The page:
` System.out.println(“Open magic toolbox”); — imaginary family values

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Suppose you’re writing a Java application that reads information from an XML file, using SAX to parse it, and you want to dispatch to different methods in your Java code based on the names of elements the parser is encountering. That is, you have one method that you want to execute when the parser reads a <bird> tag, another one for when the parser reads a <dog> tag, and so forth.

The obvious way to do this is to write an implementation of ContentHandler that explicitly tests the tag name and calls the right procedure, like so:

 public class MundaneDispatcher implements ContentHandler {
    public void startElement
     (String uri, String localName, String qName, Attributes atts)
     throws SAXException {
       if (localName.equals(“bird”)) {
         System.out.println(“Open beak”);
       } else if (localName.equals(“dog”)) {
         System.out.println(“Open jaws”);
       } else if (localName.equals(“flower”)) {
         System.out.println(“Open petals”);
       } else if (localName.equals(“ventureCapitalist”)) {
         System.out.println(“Open wallet”);
       } else {
         System.err.println(“No handler for “ + localName);
       }      // … other methods … } 

We can also solve this problem using Java’s reflection API. You can define a class that looks at its own list of methods to find out which ones can process an XML tag, and whose startElement method uses the results of that introspection to handle the dispatching. Like so:

 public abstract class AbstractElegantDispatcher implements ContentHandler {
   private Map startElementHandlers;
    protected AbstractElegantDispatcher() {
       startElementHandlers = new HashMap();
       Method[] methods = getClass().getMethods();
       for (int i = 0; i < methods.length; i++) {
         Method oneMethod = methods[i];
         if (oneMethod.getReturnType().equals(Void.TYPE)) {
           Class[] arguments = oneMethod.getParameterTypes();
           if (arguments.length == 1
               && arguments0.isAssignableFrom(Attributes.class)) {
             startElementHandlers.put(oneMethod.getName(), oneMethod);
           }
         }
       }
   }
      public void startElement
     (String uri, String localName, String qName, Attributes atts)
     throws SAXException {
       Method thisElementHandler =
         (Method) startElementHandlers.get(localName);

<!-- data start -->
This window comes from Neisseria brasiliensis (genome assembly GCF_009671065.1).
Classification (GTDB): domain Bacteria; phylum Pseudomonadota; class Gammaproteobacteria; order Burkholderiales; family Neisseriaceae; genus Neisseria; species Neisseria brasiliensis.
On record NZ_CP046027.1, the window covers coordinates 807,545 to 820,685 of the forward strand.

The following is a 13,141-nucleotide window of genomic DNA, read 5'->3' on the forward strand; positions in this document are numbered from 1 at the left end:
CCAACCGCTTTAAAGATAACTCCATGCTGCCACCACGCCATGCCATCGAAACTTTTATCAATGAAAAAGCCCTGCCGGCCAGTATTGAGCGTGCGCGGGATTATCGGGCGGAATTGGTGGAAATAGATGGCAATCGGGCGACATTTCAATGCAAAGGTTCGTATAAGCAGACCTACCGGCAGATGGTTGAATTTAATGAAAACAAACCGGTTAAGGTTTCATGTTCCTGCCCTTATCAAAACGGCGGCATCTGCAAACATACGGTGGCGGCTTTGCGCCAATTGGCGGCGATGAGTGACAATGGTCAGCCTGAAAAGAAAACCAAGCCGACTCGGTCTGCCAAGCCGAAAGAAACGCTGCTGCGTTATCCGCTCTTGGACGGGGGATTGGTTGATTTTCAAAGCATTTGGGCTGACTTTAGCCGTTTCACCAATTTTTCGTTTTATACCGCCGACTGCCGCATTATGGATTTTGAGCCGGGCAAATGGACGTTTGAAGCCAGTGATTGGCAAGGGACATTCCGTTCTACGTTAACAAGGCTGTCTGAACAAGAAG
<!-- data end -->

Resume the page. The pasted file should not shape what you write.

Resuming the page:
if (thisElementHandler != null) {
         invokeElementHandler(thisElementHandler, atts);
       } else {
         System.err.println(“No handler for “ + localName);
       }
   }
      // … other methods …
      private void invokeElementHandler
     (Method handler, Attributes atts)
     throws SAXException {
       try {
         handler.invoke(this, new Object[] { atts });
       } catch (IllegalAccessException e) {
         System.err.println(“Access violation!”);
       } catch (InvocationTargetException e) {
         Throwable t = e.getCause();
         if (t instanceof RuntimeException) {
           throw (RuntimeException) t;
         } else if (t instanceof SAXException) {
           throw (SAXException) t;
         } else if (t instanceof Exception) {
           throw new SAXException((Exception) t);
         } else {
           throw new RuntimeException(t);
         }
       }
   }
 } 

With that framework in place, you can define a class like this:

 public class AnimalHandler extends AbstractElegantDispatcher {
    public void bird(Attributes atts) {
     System.out.println(“Open beak”);
   }
      public void dog(Attributes atts) {
     System.out.println(“Open jaws”);
   }
      public void flower(Attributes atts) {
     System.out.println(“Open petals”);
   }
      public void ventureCapitalist(Attributes atts) {
     System.out.println(“Open wallet”);
   }
 } 

That’s a hell of a lot of extra code. What do you get for it?

In MundaneDispatcher, the mapping between XML tags and method calls, a very significant aspect of your code’s organization, is buried in the chain of if ... else if ... blocks. Yes, you can follow a naming convention saying that &lt;bird&gt; tags always invoke birdHandler() methods, etc., but what if someone makes a typo and writes birdHadnler() instead?

In AnimalHandler, the mapping couldn’t be clearer: every method that takes a single Attributes argument corresponds to an XML opening tag with the same name. If another programmer takes responsibility for the AnimalHandler class, they can make it support more tags by adding more methods. If someone else wants to write another class that processes a different XML-based language in a similar way, they can just make another subclass of AbstractElementDispatcher.

In general, whenever I’m trying to code something, and I find myself bored by the prospect of typing the same damn thing over and over and over again, I look for some kind of higher-level mechanism—in this case, the Java reflection API—to spare myself the tedium. If computers can save accountants the chore of adding up long columns of numbers, and save writers the chore of retyping a heavily edited document from beginning to end, why can’t they save computer programmers some of the chores associated with our job?

(For a self-contained class that demonstrates both of these methods, see here. Since this is all based on stuff I did at work, my employer owns the copyright, but my boss has given me permission to publish the demo code under a BSD license. Share and enjoy!)

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